Welcome to the LEC
- Lake Erie Center Home
- Our Mission
- Upcoming Events
- Faculty, Staff & Students
- News & Reports
- Education & Outreach
- Prospective Students
- NSF GK-12 Program
- NSF URM Program
- FOLEC (Friends of the LEC)
- UT Sustainability
- Natural Sciences & Mathematics
Research Labs & Areas
- Aquatic Ecology Lab
- Great Lakes Genetics/Genomics Lab
- Western Lake Erie Limnology Lab
- Environmental Remediation and Restoration Lab
- GIS & Remote Sensing Lab
- Applied Spatial Ecology Lab
- Environmental Sensor Network
6200 Bayshore Rd.
Oregon, OH 43616
Aquatic Ecology Lab
Areas of Research
Dreissenid mussels as ecosystem engineers
This is an ongoing area of research in my lab. Invasive Dreissena affect many aspects of aquatic ecosystems from primary producers to fish and therefore have profound impacts on system structure and function.
Effects of Bay Shore power plant on ecosystem function in Maumee Bay, western Lake
The goal of this project is to quantify the possible impact of the Bayshore power plant (Oregon, OH) on ecosystem function of Maumee Bay, in western Lake Erie. Our specific objectives are to:
- Test whether and to what degree fish entrainment affects important species such as walleye and yellow perch.
- Determine whether heated water from the plant promotes the growth and persistence of nuisance algae such as Lyngbya wollei.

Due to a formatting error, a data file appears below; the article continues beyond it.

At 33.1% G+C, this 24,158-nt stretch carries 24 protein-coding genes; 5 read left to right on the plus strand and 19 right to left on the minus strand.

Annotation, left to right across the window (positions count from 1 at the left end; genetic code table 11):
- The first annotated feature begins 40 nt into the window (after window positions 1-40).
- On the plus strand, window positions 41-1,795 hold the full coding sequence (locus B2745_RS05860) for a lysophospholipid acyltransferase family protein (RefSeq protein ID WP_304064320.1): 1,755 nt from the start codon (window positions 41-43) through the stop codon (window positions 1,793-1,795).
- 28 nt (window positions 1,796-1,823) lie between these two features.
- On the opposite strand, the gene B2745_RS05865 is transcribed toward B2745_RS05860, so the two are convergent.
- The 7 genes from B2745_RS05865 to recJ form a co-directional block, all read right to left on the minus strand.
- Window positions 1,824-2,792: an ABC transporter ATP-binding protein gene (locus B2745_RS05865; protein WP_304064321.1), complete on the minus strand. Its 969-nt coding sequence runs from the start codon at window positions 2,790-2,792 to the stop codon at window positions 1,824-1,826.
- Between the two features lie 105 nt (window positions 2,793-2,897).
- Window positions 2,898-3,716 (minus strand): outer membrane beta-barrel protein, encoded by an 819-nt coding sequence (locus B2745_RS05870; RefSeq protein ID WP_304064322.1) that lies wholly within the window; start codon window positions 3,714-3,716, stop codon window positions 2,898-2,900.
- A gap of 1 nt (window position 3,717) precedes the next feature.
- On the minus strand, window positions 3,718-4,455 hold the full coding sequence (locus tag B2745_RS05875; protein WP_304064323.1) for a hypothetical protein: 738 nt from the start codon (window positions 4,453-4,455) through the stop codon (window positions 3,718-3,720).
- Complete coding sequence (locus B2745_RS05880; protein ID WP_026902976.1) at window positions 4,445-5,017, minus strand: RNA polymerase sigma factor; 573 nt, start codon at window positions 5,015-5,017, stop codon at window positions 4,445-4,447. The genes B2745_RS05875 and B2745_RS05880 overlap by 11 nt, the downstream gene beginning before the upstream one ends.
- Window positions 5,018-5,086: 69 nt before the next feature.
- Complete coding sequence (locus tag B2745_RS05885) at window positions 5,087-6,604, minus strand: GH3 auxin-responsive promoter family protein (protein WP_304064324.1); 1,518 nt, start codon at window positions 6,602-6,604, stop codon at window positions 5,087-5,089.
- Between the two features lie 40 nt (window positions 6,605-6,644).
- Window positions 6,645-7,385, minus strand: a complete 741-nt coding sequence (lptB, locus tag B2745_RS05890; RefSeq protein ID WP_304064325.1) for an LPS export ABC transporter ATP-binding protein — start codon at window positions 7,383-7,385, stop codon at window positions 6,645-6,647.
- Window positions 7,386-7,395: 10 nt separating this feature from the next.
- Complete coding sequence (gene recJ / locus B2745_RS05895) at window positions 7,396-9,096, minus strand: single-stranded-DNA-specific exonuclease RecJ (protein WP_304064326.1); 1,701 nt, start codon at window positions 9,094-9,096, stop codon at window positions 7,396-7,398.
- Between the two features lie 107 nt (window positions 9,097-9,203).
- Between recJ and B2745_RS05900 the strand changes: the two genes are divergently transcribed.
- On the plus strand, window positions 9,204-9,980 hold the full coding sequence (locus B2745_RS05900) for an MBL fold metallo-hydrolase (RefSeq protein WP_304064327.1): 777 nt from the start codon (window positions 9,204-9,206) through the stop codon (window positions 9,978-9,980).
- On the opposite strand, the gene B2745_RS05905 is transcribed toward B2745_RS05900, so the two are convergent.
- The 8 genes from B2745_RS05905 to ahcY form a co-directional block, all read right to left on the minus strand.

Inaddition, two graduate students are focusing their research on related issues concerning walleye export dynamics from the Maumee River (Dufour, M.S.) and material and energy flows between the river and bay ecosystems (Pritt, Ph.D.).
This project is conducted in partnership with researchers from the Ohio Department of Natural Resources, Division of Wildlife, the United States Geological Survey, and NOAA.
Lake Erie Nearshore and Offshore Nutrient Study (LENONS)
The goal of this project is to quantify nutrient and material fluxes in the nearshore and offshore regions of Lake Erie. We are collaborating with researchers at Buffalo State.
Nearshore Fish Sampling Program Development
The goal of this project is to develop a program for monitoring near-shore fish communities that can be implemnted in the long-term by the Ohio Department of Natural Resources, Division of Wildlife. We are working in partnership with the Ohio Environmental Protection Agency. Graduate student Jason Ross is also developing his M.S. project in relation to this project. He will examine community-habitat associations.